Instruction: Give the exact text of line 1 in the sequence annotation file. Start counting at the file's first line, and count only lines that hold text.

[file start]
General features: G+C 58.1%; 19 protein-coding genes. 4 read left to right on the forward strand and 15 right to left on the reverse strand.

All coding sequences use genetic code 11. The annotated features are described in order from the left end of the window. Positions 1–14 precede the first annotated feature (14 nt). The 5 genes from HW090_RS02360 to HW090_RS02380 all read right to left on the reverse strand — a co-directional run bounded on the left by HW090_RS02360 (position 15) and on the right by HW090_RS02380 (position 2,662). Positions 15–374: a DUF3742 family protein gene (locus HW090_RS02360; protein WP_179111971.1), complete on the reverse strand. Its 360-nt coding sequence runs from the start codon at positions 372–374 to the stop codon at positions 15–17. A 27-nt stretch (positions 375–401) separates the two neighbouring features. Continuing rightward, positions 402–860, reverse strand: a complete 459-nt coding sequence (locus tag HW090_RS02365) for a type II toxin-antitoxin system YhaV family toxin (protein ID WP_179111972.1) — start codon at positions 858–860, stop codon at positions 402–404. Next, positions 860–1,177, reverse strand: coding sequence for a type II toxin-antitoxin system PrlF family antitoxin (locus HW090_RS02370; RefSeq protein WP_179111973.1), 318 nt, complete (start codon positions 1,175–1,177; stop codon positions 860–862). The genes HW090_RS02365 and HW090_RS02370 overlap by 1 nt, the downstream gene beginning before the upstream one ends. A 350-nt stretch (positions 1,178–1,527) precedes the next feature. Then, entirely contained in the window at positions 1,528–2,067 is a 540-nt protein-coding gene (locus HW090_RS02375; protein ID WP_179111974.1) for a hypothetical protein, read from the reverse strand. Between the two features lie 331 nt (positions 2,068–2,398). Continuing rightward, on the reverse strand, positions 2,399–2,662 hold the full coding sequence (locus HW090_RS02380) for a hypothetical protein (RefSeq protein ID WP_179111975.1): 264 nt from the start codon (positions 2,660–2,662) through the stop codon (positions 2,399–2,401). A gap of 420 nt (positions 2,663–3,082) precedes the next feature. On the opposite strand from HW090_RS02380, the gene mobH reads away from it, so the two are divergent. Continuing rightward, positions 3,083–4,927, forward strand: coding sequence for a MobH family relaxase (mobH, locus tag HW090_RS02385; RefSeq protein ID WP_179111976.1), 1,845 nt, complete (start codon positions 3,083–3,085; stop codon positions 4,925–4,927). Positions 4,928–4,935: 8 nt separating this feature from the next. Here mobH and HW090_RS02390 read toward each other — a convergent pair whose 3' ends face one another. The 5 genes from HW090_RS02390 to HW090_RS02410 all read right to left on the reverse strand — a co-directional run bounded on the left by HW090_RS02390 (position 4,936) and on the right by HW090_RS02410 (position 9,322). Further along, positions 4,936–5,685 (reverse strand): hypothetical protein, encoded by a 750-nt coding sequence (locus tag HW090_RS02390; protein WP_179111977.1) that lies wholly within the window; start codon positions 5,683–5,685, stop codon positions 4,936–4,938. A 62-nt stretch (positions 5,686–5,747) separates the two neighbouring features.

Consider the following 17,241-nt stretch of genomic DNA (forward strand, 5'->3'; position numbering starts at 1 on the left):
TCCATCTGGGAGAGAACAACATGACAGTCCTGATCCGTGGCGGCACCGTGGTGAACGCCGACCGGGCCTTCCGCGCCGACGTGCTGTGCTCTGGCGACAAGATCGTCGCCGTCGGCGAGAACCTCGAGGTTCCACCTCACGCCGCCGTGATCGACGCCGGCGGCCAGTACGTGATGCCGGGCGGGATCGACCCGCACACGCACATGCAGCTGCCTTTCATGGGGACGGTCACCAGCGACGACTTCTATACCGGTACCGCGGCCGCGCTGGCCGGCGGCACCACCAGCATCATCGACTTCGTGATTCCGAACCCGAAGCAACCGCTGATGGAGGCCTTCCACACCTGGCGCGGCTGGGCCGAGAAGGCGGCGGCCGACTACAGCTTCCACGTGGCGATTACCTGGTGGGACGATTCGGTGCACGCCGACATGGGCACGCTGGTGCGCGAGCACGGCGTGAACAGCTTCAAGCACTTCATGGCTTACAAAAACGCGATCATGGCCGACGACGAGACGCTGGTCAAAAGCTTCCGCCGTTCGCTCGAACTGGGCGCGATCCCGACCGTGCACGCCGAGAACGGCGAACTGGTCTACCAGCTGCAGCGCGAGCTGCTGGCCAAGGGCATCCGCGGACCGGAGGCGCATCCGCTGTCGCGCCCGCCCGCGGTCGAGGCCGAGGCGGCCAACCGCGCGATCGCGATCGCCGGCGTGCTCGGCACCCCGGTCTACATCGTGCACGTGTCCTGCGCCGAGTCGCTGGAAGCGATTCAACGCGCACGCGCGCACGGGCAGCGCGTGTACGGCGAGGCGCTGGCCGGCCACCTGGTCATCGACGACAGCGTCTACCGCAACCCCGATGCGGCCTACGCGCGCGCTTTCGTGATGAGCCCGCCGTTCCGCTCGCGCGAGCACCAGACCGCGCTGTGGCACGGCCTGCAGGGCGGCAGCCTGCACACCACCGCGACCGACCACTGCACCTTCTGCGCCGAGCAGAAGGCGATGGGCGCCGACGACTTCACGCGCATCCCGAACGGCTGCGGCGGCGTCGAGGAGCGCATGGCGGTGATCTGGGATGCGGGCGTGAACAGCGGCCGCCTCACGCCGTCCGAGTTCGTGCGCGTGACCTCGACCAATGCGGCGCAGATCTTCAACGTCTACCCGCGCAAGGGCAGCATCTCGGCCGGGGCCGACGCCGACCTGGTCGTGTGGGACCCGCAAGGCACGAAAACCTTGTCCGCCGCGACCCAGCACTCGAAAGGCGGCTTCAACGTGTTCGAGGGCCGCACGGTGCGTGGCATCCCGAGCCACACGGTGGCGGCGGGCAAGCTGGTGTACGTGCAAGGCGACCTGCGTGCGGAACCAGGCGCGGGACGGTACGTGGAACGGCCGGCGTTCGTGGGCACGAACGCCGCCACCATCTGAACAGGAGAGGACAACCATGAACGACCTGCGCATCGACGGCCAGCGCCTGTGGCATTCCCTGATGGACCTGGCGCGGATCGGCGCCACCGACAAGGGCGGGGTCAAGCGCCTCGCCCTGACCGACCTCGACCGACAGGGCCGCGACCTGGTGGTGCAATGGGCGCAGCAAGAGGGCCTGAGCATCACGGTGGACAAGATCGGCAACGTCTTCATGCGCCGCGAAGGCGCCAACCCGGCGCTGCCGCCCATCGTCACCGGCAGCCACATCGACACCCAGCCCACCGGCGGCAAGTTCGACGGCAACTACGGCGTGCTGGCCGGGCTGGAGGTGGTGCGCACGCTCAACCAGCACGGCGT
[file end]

General features: G+C 58.1%; 19 protein-coding genes. 4 read left to right on the forward strand and 15 right to left on the reverse strand.